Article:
VAR – making the game or killing it?

When Maradona scored his now infamous ‘hand of god’ goal at the World Cup in 1986, or when Frank Lampard was robbed of a clear goal in 2010, few England fans would’ve complained about a pause in the flow of the game while a video official reviewed the play.

Yet, now that the system is being slowly introduced, few fans seem in favour of the technology.

photo by Mvkulkarni23 CC BY

Video evidence has become commonplace in cricket (with the DRS system available to either team), in tennis (with the hawkeye line judges), and in rugby (where the referee can send any doubtful decisions upstairs, and the video ref can also intervene if he spots something the ref doesn’t).

It could be said to have cost England a second successive Rugby World Cup in 2007, when Mark Cuetto’s searing run to the corner was adjudged to have been a hair’s breadth too close to the touchline.

Yet, despite its obvious handball-spotting advantages and its wide acceptance everywhere from Twickenham to Wimbledon, video referees (or VAR, as they are called in football) are still highly controversial.

photo by Raúl Pérez Lara CC BY

During the weekend preceding this writing, winning West Brom manager, Alan Pardew, described the system as ‘bizarre’ after it robbed the baggies of one goal and awarded them another, in a first half of endless stoppages against Liverpool at Anfield.

It was only the sixth time the VAR system has been used in English football, so teething troubles are only to be expected; yet there are many fans who are already calling for it to be scrapped, as it slows down the pace of the game.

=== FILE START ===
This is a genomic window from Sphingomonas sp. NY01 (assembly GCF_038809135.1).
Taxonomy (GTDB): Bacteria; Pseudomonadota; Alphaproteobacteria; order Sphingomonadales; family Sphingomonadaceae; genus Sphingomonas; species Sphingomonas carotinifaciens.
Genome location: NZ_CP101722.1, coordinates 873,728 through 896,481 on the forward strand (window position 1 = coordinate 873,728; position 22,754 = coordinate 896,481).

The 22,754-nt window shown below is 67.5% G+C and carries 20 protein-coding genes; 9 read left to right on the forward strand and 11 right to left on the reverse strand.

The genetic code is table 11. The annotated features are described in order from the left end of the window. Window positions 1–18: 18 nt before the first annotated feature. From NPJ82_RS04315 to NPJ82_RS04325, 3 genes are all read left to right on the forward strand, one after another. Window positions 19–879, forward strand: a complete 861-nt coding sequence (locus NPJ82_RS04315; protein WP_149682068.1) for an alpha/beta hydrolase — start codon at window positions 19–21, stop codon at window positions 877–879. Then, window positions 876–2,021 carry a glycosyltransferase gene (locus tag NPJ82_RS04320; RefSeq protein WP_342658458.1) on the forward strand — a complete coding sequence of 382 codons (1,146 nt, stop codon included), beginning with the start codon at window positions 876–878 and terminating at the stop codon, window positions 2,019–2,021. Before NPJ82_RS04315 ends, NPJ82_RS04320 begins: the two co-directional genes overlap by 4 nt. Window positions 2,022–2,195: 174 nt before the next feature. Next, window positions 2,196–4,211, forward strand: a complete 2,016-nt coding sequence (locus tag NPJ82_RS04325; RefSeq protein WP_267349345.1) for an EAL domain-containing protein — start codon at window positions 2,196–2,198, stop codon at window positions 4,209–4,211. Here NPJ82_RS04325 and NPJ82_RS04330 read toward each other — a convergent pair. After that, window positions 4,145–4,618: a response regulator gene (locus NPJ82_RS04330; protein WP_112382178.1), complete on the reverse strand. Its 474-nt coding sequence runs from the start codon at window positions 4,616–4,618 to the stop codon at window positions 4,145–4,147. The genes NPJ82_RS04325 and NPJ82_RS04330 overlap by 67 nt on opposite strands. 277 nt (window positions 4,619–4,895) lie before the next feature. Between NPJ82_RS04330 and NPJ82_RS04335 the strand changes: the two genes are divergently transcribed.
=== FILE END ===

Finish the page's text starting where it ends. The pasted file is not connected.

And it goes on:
Pardew even blamed the delays resulting from VAR for the hamstring injuries to two of his players, after both teams were left standing around in the cold waiting for the reviews.

Yet despite this controversy, it looks very likely that VAR will be standard in every match at this summer’s world cup finals in Russia. “VAR will definitely happen,” claimed FIFA chief commercial officer, Philippe Le Floc’h, despite the fact that the system still needs to be officially ratified for the tournament by the International Football Association Board (IFAB), which meet on the 2nd March.

photo by Kjetil Ree CC BY

Defending VAR, FIFA quotes evidence claiming that on average, only one decision in every three games is referred to VAR, yet at Anfield there were no less than three significant reviews in the first half alone, as well as a further stoppage in the second half.

The problem is that, unlike in cricket, where it is up to the players to request a review, in football it is down to the officials. In theory, they can only use the system to overturn clear-cut mistakes with goals, penalties, red cards and mistaken identities.

Yet, many fans worry that referees will become so concerned about getting it wrong that they will err on the side of caution and refer decisions upstairs rather than risk being proved wrong by the TV replays.

How all this will affect England’s chances of winning the 2018 World Cup remains to be seen. Certainly, the players will have had little experience with the system, including all its decisions and delays.

One thing is for sure: it will affect the viewer’s experience of the big games during the tournament, even when the decisions go in our favour. After all, no one wants to celebrate a goal three or four minutes after the ball has crossed the line, even if it does get you through to the next round.

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